If you haven’t pulled studs before; thread the original two nuts on one stud and tighten them very tightly against each other (opposite directions toward each other), then put a wrench on the inner nut, and as you try to "unscrew" it, the whole stud will unscrew. You may have to apply a little "counter pressure" to the outside nut with another wrench at the same time. It may be a bit difficult to work with the inner nut, due to the proximity of the cylinder fins, but you should be able to unscrew it with the outer nut (I did). Just make sure you get the two nuts very tight against each other first.


Front Cylinder - Right side of bike

Rear Cylinder - Left side of bike

CAUTION!
- Bear in mind that anytime you work with studs, you run the risk of breaking the stud off, requiring difficult drilling and tapping to replace it. Pre-soaking the threads with penetrating oil, and a few light taps straight on the end of the stud will help break loose the hold of any corrosion inside. If the stud seems to require a lot of force, leave it be!

STEP 5. PLUG THE SCREW HOLES
Use the three M6-1.0x10mm (shorter ones) Stainless Steel bolts and lock washers to fill the empty holes in the cylinders left by removing the housing.
YOU’RE DONE!! Don’t you wish YOU could loose five pounds of ugly fat that easy!!!


Here in the UK the VZ 800 does not have a pair valve,, the box is in fact a tool box.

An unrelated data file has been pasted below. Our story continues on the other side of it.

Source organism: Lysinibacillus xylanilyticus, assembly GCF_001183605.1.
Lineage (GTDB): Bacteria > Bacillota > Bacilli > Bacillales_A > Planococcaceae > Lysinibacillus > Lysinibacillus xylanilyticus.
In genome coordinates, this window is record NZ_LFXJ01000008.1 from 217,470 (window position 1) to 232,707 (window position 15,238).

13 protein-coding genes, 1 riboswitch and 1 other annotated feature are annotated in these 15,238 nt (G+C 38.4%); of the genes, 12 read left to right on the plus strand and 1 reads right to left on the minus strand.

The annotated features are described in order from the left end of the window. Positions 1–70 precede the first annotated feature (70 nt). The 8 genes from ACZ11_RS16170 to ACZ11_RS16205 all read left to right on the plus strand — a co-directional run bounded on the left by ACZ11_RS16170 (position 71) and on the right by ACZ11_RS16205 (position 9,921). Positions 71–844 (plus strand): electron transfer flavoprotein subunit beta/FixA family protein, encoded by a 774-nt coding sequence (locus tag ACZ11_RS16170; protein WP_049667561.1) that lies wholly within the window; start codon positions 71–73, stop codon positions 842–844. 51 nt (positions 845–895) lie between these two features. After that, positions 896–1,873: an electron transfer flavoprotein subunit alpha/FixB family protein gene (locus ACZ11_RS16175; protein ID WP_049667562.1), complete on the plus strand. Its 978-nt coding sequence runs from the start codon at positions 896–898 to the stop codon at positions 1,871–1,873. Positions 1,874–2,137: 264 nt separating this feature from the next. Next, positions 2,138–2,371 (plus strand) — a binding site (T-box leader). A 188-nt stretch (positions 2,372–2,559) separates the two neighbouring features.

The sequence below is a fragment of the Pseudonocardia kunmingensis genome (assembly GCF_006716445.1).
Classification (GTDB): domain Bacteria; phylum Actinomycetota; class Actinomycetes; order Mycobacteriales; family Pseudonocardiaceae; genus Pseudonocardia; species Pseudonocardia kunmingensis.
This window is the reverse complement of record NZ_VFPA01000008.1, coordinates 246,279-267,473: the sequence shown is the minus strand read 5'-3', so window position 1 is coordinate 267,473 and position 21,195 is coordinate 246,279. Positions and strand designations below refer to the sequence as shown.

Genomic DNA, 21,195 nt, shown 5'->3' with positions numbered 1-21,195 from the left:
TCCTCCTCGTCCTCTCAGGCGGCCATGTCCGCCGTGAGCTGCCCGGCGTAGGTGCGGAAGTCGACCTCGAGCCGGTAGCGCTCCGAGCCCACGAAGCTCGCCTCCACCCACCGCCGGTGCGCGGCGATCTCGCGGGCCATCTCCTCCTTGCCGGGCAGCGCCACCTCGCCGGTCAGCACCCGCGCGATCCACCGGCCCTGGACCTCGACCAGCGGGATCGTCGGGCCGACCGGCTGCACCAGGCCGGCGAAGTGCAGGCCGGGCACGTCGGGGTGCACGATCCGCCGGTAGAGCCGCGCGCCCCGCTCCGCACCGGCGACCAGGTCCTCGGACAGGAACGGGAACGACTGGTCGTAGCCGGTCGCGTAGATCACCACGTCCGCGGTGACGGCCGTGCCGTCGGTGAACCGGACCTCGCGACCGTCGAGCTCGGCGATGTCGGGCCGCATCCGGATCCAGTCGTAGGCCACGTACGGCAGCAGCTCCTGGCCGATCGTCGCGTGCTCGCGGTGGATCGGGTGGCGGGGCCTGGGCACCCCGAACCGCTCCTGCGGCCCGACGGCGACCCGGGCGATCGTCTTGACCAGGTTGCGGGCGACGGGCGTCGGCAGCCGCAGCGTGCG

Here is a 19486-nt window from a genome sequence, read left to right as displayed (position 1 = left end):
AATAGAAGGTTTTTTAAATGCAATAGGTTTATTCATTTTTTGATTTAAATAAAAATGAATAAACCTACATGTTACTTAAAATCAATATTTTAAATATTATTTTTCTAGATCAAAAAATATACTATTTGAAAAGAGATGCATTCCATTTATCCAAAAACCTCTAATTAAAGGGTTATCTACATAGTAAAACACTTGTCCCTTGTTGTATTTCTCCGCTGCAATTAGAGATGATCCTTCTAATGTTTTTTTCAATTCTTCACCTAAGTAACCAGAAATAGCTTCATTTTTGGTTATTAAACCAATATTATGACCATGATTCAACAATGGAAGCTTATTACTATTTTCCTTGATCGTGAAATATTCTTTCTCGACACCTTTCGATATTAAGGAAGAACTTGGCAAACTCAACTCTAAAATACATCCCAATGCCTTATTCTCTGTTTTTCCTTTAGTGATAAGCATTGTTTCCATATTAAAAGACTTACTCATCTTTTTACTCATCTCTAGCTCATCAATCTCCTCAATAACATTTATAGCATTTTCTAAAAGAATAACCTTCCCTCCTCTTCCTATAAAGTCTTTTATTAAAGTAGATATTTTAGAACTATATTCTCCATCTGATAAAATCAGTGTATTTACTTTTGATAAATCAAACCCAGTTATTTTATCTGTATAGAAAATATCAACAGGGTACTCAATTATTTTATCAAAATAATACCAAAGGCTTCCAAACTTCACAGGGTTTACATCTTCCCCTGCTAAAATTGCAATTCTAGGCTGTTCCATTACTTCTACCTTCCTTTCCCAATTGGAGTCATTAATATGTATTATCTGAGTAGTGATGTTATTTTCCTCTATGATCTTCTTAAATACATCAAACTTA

Hope this is of some help to you mate and that it answers your questions.
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Mr Intruder
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PostSubject: Re: 2nd air question vz800   Mon May 19, 2014 8:35 am

Great information which answers a lot of unanswered questions.  
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captain crash
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PostSubject: Re: 2nd air question vz800   Mon May 19, 2014 2:23 pm

Wow what great information  
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gnarbino
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PostSubject: Re: 2nd air question vz800   Mon May 19, 2014 4:10 pm

awesome! thank you very much brother!    
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OldManYam
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PostSubject: Re: 2nd air question vz800   Mon May 19, 2014 10:20 pm

Excellent stuff John !
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simbo
.. Mechanical Tart .. .. Site Moderator ..
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PostSubject: Re: 2nd air question vz800   Mon May 19, 2014 10:35 pm

Interesting read!